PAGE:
On Wednesday, Feb. 20, the University of Cincinnati announced that it surpassed the $1 billion goal of its Proudly Cincinnati campaign—four months ahead of the campaign’s June 2013 deadline.
In coming weeks, we will be featuring stories to highlight ways the campaign has positively impacted each of the four colleges at the Academic Health Center, improving our tripartite mission of education, research and clinical care.
Due to the generosity of University of Cincinnati nursing alumni and additional donors, a scholarship fund specific to graduate studies is beginning to assist nursing’s graduate students with tuition costs.
"The scholarship definitely keeps me from having to work full time and balance school and my son,” says Lauren Muthig, a student in UC’s accelerated master’s of nursing science program who recently received $3,000 toward tuition from the College of Nursing Alumni Association Endowed Scholarship Fund for Graduate Student Education.
"This is the only scholarship that we have in the college that is 100 percent dedicated to graduate students,” says Brian Hurst, senior director of development for the UC Academic Health Center.
Muthig, he says, is one of six nursing students who have been awarded a total of $9,000 in funding, disbursed in varying amounts, since the fund was established in 2010 with $40,000 in seed money from the college’s alumni association.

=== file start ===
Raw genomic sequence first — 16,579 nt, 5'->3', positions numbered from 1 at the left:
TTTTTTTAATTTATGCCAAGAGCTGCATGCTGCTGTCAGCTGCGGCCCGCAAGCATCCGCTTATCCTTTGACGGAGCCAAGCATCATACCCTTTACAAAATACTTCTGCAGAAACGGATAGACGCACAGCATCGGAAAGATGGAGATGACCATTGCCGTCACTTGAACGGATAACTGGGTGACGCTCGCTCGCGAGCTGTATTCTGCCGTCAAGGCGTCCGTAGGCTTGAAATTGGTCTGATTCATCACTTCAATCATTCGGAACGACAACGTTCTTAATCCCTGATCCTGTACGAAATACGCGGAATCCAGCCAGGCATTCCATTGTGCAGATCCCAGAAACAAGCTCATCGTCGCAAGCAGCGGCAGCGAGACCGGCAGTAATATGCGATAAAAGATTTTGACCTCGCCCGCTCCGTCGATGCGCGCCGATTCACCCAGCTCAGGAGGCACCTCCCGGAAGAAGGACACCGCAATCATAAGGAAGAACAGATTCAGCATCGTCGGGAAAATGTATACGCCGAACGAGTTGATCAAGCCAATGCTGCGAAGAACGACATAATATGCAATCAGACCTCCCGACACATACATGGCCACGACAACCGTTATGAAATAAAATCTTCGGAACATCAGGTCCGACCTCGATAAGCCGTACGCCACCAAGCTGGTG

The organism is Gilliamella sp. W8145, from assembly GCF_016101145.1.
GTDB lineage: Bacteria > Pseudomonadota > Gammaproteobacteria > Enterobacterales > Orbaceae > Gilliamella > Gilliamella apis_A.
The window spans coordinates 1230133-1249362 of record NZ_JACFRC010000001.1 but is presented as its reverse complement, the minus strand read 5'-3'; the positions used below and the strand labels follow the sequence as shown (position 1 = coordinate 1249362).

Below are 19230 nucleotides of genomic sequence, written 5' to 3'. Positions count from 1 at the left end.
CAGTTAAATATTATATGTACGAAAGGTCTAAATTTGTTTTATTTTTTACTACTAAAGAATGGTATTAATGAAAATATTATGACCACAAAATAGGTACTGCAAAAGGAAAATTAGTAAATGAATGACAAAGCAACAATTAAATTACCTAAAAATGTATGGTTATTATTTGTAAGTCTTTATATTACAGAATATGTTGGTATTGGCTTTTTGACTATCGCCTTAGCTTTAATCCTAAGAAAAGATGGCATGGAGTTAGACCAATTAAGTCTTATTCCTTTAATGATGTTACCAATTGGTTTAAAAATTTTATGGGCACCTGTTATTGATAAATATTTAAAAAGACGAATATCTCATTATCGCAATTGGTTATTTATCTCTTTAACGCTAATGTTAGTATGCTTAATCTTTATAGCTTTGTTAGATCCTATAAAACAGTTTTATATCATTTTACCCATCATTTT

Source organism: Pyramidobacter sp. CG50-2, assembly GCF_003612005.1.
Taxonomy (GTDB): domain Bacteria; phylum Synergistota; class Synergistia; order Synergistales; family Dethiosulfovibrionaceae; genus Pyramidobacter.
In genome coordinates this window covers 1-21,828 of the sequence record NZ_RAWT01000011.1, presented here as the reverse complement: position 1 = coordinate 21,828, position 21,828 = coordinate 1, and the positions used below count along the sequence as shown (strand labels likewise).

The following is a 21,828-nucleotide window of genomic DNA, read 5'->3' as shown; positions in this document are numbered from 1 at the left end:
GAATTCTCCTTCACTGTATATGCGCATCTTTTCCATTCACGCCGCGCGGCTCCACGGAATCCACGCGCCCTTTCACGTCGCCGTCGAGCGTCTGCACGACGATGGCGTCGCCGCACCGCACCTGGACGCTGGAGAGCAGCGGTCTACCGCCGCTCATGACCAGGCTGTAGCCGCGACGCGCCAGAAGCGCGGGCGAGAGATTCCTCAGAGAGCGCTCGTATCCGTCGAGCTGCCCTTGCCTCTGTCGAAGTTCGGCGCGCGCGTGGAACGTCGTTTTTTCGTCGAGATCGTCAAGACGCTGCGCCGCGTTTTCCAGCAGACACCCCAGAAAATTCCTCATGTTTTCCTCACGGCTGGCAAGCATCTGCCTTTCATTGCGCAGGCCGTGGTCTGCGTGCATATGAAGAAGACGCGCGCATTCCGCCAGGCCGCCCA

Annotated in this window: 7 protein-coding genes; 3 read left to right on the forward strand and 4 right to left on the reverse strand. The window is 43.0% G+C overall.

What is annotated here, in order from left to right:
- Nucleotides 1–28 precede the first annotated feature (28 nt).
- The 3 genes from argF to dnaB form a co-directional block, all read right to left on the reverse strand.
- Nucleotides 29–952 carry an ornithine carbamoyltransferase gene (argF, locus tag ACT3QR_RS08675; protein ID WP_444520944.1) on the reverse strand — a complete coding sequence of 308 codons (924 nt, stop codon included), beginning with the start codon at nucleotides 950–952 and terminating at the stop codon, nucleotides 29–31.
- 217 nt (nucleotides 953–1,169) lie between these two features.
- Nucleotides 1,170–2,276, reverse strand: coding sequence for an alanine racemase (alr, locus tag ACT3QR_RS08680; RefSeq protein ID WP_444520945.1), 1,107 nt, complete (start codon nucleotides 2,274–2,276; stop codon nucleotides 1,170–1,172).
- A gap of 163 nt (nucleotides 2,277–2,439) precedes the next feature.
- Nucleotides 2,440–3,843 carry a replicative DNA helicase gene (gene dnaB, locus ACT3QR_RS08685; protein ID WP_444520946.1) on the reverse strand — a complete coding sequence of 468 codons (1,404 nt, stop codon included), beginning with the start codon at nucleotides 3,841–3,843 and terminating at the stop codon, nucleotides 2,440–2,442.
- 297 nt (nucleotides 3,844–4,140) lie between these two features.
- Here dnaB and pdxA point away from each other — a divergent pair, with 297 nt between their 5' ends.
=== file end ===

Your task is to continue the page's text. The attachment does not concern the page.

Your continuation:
Within a few months of origination the fund grew to $50,000—the amount needed to establish a permanent endowment, meaning the scholarships are paid out on the interest gained—and to date it has a principal balance of $75,000, Hurst says.
Since the fund’s inception, the 265 alumni and other donors have contributed 375 gifts, which means some donors have given multiple times, says Hurst.
"Pure tuition scholarships,” he says, "are fairly common at the undergraduate level, but are harder to come by for graduate students and this one has grown at a steady pace.”
This growth is a reflection of the dedication nurses have to their profession and the advancement of nursing in the health care field, says alumna, donor and former alumni association president and treasurer Connie Barker, (MSN ’90) who was heavily involved in originating the scholarship. The alumni, says Barker, were pleased to be able to extend support for advanced education for graduates of our program.
"We wanted to celebrate the history and growth of the college, and as the college has grown so has the need to support advanced practice nurses,” she says.
That support, Muthig says, makes all the difference when it comes to juggling day-to-day expenses, but it also means "when I get out of college I won’t have this incredible amount of debt.”